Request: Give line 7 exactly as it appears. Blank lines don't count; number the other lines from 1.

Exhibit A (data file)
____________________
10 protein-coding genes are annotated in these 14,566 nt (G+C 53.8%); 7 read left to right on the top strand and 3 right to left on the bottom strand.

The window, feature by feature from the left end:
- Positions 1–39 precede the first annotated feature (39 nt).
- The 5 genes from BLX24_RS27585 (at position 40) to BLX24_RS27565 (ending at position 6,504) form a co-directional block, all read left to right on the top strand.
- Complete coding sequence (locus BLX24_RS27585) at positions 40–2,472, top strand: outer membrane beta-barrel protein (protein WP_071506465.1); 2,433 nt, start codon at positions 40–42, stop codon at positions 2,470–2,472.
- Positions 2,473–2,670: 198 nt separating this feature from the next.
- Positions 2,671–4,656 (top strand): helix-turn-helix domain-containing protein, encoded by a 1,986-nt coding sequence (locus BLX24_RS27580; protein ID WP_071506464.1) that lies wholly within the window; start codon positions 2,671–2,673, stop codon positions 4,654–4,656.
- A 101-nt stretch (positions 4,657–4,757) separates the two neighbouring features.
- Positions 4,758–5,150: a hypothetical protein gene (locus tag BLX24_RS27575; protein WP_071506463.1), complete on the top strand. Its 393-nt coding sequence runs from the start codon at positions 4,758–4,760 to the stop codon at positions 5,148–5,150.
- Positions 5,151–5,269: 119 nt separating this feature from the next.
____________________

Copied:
- Positions 2,671–4,656 (top strand): helix-turn-helix domain-containing protein, encoded by a 1,986-nt coding sequence (locus BLX24_RS27580; protein ID WP_071506464.1) that lies wholly within the window; start codon positions 2,671–2,673, stop codon positions 4,654–4,656.